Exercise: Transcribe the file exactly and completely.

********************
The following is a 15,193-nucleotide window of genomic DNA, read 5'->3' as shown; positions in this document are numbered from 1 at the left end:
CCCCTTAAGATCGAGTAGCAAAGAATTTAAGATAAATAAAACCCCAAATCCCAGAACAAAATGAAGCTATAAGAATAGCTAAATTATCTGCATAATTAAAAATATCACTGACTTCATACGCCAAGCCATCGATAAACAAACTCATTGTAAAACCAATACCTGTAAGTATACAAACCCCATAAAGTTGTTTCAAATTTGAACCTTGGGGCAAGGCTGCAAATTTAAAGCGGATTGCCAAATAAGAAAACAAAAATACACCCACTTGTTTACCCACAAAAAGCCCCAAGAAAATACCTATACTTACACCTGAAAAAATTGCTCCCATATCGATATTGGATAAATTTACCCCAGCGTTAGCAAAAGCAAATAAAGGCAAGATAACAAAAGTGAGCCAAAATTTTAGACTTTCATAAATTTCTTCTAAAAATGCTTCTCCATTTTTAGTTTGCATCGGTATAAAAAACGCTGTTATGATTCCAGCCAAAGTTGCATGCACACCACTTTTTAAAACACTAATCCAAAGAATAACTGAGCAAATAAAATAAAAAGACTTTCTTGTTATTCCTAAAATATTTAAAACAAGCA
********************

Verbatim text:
The following is a 15,193-nucleotide window of genomic DNA, read 5'->3' as shown; positions in this document are numbered from 1 at the left end:
CCCCTTAAGATCGAGTAGCAAAGAATTTAAGATAAATAAAACCCCAAATCCCAGAACAAAATGAAGCTATAAGAATAGCTAAATTATCTGCATAATTAAAAATATCACTGACTTCATACGCCAAGCCATCGATAAACAAACTCATTGTAAAACCAATACCTGTAAGTATACAAACCCCATAAAGTTGTTTCAAATTTGAACCTTGGGGCAAGGCTGCAAATTTAAAGCGGATTGCCAAATAAGAAAACAAAAATACACCCACTTGTTTACCCACAAAAAGCCCCAAGAAAATACCTATACTTACACCTGAAAAAATTGCTCCCATATCGATATTGGATAAATTTACCCCAGCGTTAGCAAAAGCAAATAAAGGCAAGATAACAAAAGTGAGCCAAAATTTTAGACTTTCATAAATTTCTTCTAAAAATGCTTCTCCATTTTTAGTTTGCATCGGTATAAAAAACGCTGTTATGATTCCAGCCAAAGTTGCATGCACACCACTTTTTAAAACACTAATCCAAAGAATAACTGAGCAAATAAAATAAAAAGACTTTCTTGTTATTCCTAAAATATTTAAAACAAGCA